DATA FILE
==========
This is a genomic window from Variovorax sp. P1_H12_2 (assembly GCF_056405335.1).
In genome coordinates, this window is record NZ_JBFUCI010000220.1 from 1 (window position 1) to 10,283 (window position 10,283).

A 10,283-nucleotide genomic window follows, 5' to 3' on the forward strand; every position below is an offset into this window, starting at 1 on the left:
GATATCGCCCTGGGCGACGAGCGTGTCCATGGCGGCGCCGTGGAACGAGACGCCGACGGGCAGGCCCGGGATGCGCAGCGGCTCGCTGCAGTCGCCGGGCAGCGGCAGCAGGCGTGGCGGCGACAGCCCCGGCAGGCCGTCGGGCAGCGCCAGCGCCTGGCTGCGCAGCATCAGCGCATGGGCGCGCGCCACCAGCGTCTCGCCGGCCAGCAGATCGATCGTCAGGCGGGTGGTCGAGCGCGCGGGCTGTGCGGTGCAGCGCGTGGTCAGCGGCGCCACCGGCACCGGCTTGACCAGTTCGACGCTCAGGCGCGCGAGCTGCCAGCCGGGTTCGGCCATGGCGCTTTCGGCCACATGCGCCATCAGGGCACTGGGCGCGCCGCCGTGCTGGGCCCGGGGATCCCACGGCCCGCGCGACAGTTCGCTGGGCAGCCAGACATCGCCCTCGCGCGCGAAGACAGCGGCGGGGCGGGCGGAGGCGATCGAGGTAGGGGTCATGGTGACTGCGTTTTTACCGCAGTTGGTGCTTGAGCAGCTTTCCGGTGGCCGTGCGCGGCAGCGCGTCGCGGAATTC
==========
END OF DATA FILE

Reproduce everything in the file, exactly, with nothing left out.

This is a genomic window from Variovorax sp. P1_H12_2 (assembly GCF_056405335.1).
In genome coordinates, this window is record NZ_JBFUCI010000220.1 from 1 (window position 1) to 10,283 (window position 10,283).

A 10,283-nucleotide genomic window follows, 5' to 3' on the forward strand; every position below is an offset into this window, starting at 1 on the left:
GATATCGCCCTGGGCGACGAGCGTGTCCATGGCGGCGCCGTGGAACGAGACGCCGACGGGCAGGCCCGGGATGCGCAGCGGCTCGCTGCAGTCGCCGGGCAGCGGCAGCAGGCGTGGCGGCGACAGCCCCGGCAGGCCGTCGGGCAGCGCCAGCGCCTGGCTGCGCAGCATCAGCGCATGGGCGCGCGCCACCAGCGTCTCGCCGGCCAGCAGATCGATCGTCAGGCGGGTGGTCGAGCGCGCGGGCTGTGCGGTGCAGCGCGTGGTCAGCGGCGCCACCGGCACCGGCTTGACCAGTTCGACGCTCAGGCGCGCGAGCTGCCAGCCGGGTTCGGCCATGGCGCTTTCGGCCACATGCGCCATCAGGGCACTGGGCGCGCCGCCGTGCTGGGCCCGGGGATCCCACGGCCCGCGCGACAGTTCGCTGGGCAGCCAGACATCGCCCTCGCGCGCGAAGACAGCGGCGGGGCGGGCGGAGGCGATCGAGGTAGGGGTCATGGTGACTGCGTTTTTACCGCAGTTGGTGCTTGAGCAGCTTTCCGGTGGCCGTGCGCGGCAGCGCGTCGCGGAATTC